Is one beta blocker better than another for patients born with long QT syndrome? In a report published in The Journal of the American College of Cardiology, Abeer Abu-Zeitone, PhD, and colleagues found that in their study group, nadolol worked best at preventing a recurrent serious cardiac event and that propranolol, the oldest beta-blocker available, did the worst.
Is one beta blocker better than another for patients born with long QT syndrome?
In a report published Sept 23 in The Journal of the American College of Cardiology, Abeer Abu-Zeitone, PhD, and colleagues found that in their study group, nadolol worked best at preventing a recurrent serious cardiac event and that propranolol, the oldest beta-blocker available, did the worst. The researchers also evaluated how patients had fared with atenolol and metoprolol.
But in an editorial commenting on the findings, Arthur Wilde, MD, PhD, and Michael Ackerman MD, PhD, questioned the study’s methodology and predicted that many heart centers will continue to use propranolol.
Abu-Zeitone and his team at the University of Rochester, Rochester, NY, wrote the report based on a retrospective study of the records of 1,530 Rochester patients with Long QT syndrome (LQTS), all of whom were prescribed one of these four commonly prescribed beta-blockers.The heart rhythm problem is associated with serious cardiac events, including syncopal episodes, aborted cardiac arrest, and sudden cardiac death.Although current American College of Cardiology and American Heart Association guidelines call for using beta-blockers in all patients with LQTS, those guidelines do not recommend one over another.
The patients in the Rochester study were all under age 40 when first prescribed beta-blockers, and none had implantable cardioverter-defibrillators.The team noted which drugs patients got, and if they later had a serious cardiac event. The team then looked at recurrences to see if there were higher rates in any of the four groups.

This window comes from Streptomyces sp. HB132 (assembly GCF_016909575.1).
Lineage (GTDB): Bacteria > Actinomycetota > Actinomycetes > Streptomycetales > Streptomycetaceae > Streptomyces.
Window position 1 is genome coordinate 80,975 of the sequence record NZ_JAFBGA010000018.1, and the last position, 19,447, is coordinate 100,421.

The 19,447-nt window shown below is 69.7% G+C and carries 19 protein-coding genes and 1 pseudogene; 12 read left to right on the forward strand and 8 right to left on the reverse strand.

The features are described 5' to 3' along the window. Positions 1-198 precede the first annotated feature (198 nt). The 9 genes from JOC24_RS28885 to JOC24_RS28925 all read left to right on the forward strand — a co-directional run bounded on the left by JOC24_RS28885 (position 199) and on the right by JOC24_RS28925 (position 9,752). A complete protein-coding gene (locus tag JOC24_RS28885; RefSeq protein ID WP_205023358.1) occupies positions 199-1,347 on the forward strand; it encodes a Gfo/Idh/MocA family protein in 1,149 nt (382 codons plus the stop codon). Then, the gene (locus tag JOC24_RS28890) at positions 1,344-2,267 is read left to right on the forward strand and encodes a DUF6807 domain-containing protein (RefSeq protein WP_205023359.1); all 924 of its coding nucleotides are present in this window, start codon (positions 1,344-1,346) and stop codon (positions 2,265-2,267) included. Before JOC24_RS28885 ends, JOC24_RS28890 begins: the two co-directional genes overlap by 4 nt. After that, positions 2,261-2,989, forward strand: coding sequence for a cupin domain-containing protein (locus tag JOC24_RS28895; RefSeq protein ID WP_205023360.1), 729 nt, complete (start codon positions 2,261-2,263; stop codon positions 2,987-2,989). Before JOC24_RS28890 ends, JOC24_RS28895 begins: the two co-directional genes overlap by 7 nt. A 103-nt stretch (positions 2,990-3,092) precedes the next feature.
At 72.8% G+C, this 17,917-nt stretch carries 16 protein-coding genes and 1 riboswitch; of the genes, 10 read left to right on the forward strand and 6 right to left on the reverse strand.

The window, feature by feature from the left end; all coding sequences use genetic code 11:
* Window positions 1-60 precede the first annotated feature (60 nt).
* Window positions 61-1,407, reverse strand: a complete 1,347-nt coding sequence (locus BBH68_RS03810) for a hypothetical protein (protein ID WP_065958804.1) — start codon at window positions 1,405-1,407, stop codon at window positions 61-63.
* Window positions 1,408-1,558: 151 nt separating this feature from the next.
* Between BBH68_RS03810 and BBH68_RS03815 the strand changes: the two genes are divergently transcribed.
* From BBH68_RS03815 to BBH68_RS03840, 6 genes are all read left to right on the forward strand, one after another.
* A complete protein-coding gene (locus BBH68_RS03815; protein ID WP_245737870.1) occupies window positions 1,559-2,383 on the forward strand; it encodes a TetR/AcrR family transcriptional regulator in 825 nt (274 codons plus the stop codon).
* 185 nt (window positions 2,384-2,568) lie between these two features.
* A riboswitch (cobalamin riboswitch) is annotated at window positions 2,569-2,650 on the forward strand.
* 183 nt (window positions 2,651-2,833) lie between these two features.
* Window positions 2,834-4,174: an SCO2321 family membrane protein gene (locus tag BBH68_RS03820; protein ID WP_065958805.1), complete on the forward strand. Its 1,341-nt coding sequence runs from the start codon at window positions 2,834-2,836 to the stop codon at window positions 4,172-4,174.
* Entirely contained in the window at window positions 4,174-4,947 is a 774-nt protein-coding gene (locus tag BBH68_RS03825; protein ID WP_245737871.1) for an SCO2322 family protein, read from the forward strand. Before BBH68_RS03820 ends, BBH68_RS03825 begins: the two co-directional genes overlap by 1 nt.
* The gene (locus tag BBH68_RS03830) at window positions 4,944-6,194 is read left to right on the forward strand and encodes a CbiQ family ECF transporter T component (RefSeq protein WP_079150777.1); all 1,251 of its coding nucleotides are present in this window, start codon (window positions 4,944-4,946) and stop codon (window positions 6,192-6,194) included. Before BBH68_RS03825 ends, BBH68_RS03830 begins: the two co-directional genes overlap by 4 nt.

There were, they said.
“Our findings highlight the somewhat augmented therapeutic benefit of nadolol, and we believe it is the preferred beta blocker in the general management of patients with LQTS,” while “propranolol is the least effective agent in preventing recurrent cardiac events in these high-risk patients.”
In an accompanying editorial in The Journal of the American College of Cardiology, Wilde (a cardiology and researcher at the Academic Medical Centre, Amsterdam, NL) and Ackerman (a consultant for Boston Scientific, Gilead Sciences, and Medtronic) found some problems with the study’s methodology. They questioned whether the patients who got propranolol might have included some whose subtype of LQTC put them at higher risk. They also noted that nadolol is not available in all countries, posing a problem for cardiologists there who might want to prescribe it based on the new study results.
The editorial co-authors stopped far short of recommending that physicians use nadolol instead of the other beta-blockers or that they discontinue propranolol.
“Great caution must be exercised before rendering such a conclusion,” they wrote in the editorial, since retrospective studies in general have limitations as to lack of randomization, data reliability, and that there is no way to know whether patients actually took their prescribed medications.”
Only a large, randomized prospective study would yield definitive evidence of which drugs were better, they wrote.